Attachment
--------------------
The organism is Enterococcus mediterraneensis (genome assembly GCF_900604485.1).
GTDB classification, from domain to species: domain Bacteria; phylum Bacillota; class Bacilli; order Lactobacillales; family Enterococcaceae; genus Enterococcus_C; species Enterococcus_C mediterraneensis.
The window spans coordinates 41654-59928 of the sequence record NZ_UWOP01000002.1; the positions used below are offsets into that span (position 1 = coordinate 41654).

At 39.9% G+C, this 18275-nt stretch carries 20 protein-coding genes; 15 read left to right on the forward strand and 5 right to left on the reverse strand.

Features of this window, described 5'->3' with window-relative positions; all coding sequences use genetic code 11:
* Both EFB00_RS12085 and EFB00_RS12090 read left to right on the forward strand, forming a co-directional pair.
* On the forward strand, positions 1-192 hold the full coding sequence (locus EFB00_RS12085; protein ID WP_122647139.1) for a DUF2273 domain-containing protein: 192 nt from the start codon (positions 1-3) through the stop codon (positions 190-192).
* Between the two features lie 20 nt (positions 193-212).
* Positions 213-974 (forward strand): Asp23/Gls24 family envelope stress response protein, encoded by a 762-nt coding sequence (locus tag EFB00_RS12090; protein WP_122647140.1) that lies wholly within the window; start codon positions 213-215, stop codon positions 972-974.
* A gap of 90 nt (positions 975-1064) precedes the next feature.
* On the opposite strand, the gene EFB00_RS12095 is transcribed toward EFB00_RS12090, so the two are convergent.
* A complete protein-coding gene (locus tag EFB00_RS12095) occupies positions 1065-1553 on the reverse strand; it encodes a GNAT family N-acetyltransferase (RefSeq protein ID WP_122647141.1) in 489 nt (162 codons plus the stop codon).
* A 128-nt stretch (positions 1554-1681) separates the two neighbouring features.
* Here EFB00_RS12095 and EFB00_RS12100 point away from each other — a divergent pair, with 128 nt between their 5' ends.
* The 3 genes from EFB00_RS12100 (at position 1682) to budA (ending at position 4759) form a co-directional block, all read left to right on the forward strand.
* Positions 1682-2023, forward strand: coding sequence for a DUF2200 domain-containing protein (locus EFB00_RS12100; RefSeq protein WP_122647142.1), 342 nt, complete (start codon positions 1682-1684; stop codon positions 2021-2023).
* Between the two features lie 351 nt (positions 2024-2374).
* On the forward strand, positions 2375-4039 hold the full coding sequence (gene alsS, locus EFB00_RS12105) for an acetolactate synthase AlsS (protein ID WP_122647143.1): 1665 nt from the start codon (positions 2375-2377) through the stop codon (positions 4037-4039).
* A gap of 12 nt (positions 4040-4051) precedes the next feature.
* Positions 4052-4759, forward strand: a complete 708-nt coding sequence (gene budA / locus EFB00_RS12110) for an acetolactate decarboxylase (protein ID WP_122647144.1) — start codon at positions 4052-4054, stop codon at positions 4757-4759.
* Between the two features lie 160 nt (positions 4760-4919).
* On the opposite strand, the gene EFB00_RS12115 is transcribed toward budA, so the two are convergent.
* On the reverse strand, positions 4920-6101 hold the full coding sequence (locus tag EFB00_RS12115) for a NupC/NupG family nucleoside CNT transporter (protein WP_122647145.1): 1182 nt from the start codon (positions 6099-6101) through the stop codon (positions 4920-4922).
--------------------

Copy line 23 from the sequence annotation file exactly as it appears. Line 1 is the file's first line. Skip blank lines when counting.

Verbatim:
* On the reverse strand, positions 4920-6101 hold the full coding sequence (locus tag EFB00_RS12115) for a NupC/NupG family nucleoside CNT transporter (protein WP_122647145.1): 1182 nt from the start codon (positions 6099-6101) through the stop codon (positions 4920-4922).